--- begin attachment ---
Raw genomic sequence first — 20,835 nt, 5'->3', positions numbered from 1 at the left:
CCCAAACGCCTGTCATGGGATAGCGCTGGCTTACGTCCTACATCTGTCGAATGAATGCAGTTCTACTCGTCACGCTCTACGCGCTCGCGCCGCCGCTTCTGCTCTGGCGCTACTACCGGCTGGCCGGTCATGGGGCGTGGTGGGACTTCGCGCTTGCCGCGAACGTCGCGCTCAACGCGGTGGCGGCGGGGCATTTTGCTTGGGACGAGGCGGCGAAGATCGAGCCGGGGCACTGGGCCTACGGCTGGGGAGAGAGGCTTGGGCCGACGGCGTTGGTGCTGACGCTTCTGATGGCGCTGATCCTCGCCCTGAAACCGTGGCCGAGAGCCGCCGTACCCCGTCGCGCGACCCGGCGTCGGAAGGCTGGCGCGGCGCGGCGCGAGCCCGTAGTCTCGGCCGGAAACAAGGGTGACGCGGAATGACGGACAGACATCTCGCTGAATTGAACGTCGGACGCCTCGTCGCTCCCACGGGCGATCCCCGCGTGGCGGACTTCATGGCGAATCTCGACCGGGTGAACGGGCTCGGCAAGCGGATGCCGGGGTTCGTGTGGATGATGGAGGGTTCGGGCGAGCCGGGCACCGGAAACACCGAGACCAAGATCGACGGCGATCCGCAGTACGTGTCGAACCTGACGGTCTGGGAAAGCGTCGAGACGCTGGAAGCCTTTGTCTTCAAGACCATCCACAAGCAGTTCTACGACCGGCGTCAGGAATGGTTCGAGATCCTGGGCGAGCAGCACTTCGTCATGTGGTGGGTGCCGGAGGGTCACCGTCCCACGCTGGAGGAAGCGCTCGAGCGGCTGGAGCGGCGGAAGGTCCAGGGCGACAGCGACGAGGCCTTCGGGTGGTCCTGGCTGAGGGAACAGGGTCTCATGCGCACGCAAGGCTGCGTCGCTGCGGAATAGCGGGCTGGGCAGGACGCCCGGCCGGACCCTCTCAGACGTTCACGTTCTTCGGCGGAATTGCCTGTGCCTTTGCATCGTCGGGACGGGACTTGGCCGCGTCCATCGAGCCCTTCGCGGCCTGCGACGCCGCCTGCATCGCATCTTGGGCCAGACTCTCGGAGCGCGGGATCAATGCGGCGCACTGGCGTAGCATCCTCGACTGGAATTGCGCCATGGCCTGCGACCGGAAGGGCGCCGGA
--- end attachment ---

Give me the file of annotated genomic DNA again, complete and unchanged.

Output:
Raw genomic sequence first — 20,835 nt, 5'->3', positions numbered from 1 at the left:
CCCAAACGCCTGTCATGGGATAGCGCTGGCTTACGTCCTACATCTGTCGAATGAATGCAGTTCTACTCGTCACGCTCTACGCGCTCGCGCCGCCGCTTCTGCTCTGGCGCTACTACCGGCTGGCCGGTCATGGGGCGTGGTGGGACTTCGCGCTTGCCGCGAACGTCGCGCTCAACGCGGTGGCGGCGGGGCATTTTGCTTGGGACGAGGCGGCGAAGATCGAGCCGGGGCACTGGGCCTACGGCTGGGGAGAGAGGCTTGGGCCGACGGCGTTGGTGCTGACGCTTCTGATGGCGCTGATCCTCGCCCTGAAACCGTGGCCGAGAGCCGCCGTACCCCGTCGCGCGACCCGGCGTCGGAAGGCTGGCGCGGCGCGGCGCGAGCCCGTAGTCTCGGCCGGAAACAAGGGTGACGCGGAATGACGGACAGACATCTCGCTGAATTGAACGTCGGACGCCTCGTCGCTCCCACGGGCGATCCCCGCGTGGCGGACTTCATGGCGAATCTCGACCGGGTGAACGGGCTCGGCAAGCGGATGCCGGGGTTCGTGTGGATGATGGAGGGTTCGGGCGAGCCGGGCACCGGAAACACCGAGACCAAGATCGACGGCGATCCGCAGTACGTGTCGAACCTGACGGTCTGGGAAAGCGTCGAGACGCTGGAAGCCTTTGTCTTCAAGACCATCCACAAGCAGTTCTACGACCGGCGTCAGGAATGGTTCGAGATCCTGGGCGAGCAGCACTTCGTCATGTGGTGGGTGCCGGAGGGTCACCGTCCCACGCTGGAGGAAGCGCTCGAGCGGCTGGAGCGGCGGAAGGTCCAGGGCGACAGCGACGAGGCCTTCGGGTGGTCCTGGCTGAGGGAACAGGGTCTCATGCGCACGCAAGGCTGCGTCGCTGCGGAATAGCGGGCTGGGCAGGACGCCCGGCCGGACCCTCTCAGACGTTCACGTTCTTCGGCGGAATTGCCTGTGCCTTTGCATCGTCGGGACGGGACTTGGCCGCGTCCATCGAGCCCTTCGCGGCCTGCGACGCCGCCTGCATCGCATCTTGGGCCAGACTCTCGGAGCGCGGGATCAATGCGGCGCACTGGCGTAGCATCCTCGACTGGAATTGCGCCATGGCCTGCGACCGGAAGGGCGCCGGA